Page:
Newhall Hart pitcher Trevor Bauer keeps head in game
Last July, while many teenagers were hanging out at the beach on their summer vacations, Trevor Bauer of Newhall Hart was spending three weeks in 95-degree temperatures and 85% humidity at a baseball camp in Texas.
“It was not fun and games,” he said. “It was tough . . . but very beneficial.”
With a 4.2 grade-point average and a fastball touching 92 mph, Bauer has become the No. 1 junior pitching prospect in the Southland. Last week, he struck out 16 against West Torrance while coaches from UCLA, Stanford and Pepperdine watched attentively from the stands.
“He was overwhelming,” Hart Coach Jim Ozella said. “Guys didn’t have a chance.”
Bauer, a 6-foot-1 right-hander, served notice of his potential last season, when he was promoted from junior varsity late in the year and was the winning pitcher in the Indians’ Southern Section Division I playoff victory over Newbury Park.
“We couldn’t rattle him,” Newbury Park Coach Scott Drootin said. “He was a 10th grader in a playoff situation, and he was cool, calm and collected. I don’t want to see him again.”
Bauer’s strength is a mental toughness rarely seen in 17-year-olds. Maybe it has something to do with the fact that when he was 6, his youth coach decided to put him on the mound for the first time in a bases-loaded situation.
“I’ve always enjoyed pitching in big games and big situations,” he said.
He will show emotion, raising his fist after an important strikeout, but he doesn’t lose his concentration when the going gets tough.
“I love to compete,” he said. “It’s a fine line. You can’t get too emotionally involved, but you have to have some emotion.”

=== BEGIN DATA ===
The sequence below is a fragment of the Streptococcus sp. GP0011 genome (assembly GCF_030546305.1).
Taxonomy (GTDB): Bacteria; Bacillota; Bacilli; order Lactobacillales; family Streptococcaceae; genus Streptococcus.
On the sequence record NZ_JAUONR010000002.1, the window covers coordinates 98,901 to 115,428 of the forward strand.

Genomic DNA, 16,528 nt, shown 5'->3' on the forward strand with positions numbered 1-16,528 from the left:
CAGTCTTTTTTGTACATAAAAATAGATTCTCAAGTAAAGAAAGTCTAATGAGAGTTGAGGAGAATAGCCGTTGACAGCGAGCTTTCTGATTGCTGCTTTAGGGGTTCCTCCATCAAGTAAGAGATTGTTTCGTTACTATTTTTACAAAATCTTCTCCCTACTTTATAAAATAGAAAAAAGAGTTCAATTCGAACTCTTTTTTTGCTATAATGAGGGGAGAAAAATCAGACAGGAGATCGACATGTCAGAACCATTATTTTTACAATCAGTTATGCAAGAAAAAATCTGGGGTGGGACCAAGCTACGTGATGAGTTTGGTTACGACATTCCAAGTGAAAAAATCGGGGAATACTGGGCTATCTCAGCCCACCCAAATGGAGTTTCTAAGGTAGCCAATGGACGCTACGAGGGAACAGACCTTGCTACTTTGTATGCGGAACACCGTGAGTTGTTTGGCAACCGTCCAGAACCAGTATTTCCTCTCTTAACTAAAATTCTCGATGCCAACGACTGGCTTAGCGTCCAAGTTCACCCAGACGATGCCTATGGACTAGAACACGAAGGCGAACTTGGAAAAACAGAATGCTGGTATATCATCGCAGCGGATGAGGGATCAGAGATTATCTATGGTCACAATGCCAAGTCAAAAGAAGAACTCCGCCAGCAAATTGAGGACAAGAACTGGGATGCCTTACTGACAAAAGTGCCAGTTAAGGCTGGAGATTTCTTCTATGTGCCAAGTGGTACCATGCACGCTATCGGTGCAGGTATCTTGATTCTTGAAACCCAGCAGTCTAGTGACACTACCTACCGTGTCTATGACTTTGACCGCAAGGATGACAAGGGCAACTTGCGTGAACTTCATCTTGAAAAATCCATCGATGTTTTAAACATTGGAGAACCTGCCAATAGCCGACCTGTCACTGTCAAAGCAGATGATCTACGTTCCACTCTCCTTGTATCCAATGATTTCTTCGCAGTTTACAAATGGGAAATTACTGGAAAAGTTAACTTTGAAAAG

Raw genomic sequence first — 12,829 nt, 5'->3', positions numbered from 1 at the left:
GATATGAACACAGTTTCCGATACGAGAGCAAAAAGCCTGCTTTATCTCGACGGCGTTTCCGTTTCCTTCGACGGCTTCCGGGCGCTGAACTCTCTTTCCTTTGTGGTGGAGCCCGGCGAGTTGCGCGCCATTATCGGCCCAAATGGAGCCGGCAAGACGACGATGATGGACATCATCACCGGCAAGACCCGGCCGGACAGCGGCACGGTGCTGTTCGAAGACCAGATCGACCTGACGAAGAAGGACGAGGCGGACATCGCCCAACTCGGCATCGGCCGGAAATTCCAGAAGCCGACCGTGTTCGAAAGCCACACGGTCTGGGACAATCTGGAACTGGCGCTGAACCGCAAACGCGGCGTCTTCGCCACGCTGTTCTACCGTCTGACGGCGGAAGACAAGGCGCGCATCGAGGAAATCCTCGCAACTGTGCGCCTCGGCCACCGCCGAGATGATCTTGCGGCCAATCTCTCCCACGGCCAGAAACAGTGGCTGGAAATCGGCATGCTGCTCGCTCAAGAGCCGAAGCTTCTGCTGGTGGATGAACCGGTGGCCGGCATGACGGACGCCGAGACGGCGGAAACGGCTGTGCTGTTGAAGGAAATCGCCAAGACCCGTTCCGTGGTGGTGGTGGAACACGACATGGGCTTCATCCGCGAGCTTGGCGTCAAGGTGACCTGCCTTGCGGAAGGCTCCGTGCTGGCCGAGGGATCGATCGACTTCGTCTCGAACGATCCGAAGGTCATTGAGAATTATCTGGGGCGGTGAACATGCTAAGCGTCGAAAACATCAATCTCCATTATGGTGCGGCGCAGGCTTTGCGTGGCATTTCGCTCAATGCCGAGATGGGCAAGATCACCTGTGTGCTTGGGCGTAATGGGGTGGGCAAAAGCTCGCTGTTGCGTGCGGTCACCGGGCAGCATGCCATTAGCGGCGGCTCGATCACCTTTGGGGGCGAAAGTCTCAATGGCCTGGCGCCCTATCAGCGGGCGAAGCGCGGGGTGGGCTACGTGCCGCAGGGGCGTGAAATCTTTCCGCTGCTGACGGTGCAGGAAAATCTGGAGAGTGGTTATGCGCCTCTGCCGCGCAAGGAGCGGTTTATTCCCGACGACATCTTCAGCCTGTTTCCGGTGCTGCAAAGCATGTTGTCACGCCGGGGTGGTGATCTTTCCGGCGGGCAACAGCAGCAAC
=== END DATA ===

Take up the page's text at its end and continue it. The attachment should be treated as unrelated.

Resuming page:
Bauer has pitched exceptionally well in the opening month of the season. On Wednesday, he struck out nine and did not give up a hit in a five-inning start against Santa Clarita Golden Valley, making him 4-0 on the season with 38 strikeouts in 21 1/3 innings and an earned-run average of 0.32.
And he needs to be at his best, considering that Hart’s co-No. 1 pitcher is senior left-hander Mike Montgomery, a Cal State Fullerton signee who throws even harder.
Montgomery took a no-hitter into the seventh inning two weeks ago against Thousand Oaks and took a perfect game into the sixth inning last week against Valencia West Ranch. He will start today in a Foothill League showdown at Saugus.
Ball movement and increasing velocity, combined with Bauer’s ability to throw strikes, reminds me of another Hart pitcher, Jamie Shields, who will be the starting pitcher for the Tampa Bay Devil Rays on opening day. Shields went 11-0 in 1999 when the Indians won the Division II title.
Much of Bauer’s success can be attributed to preparation and work ethic. He attended the baseball camp in Houston to improve his strength and learn new training techniques.
“He’s the kind of kid who works at his craft,” Ozella said. “Most high school kids want to be good but don’t know what steps to do. He studies the game, then goes out and does it.”
His parents took turns staying with him in Texas, forfeiting their own family vacation time, but Bauer promises not to forget their sacrifice. His mother, Kathy, said the payback has already come in watching him do something he loves.
“To see him be as dedicated and as passionate as he is . . . it’s amazing,” she said.
Get our high school sports newsletter
Prep Rally is devoted to the SoCal high school sports experience, bringing you scores, stories and a behind-the-scenes look at what makes prep sports so popular.
You may occasionally receive promotional content from the Los Angeles Times.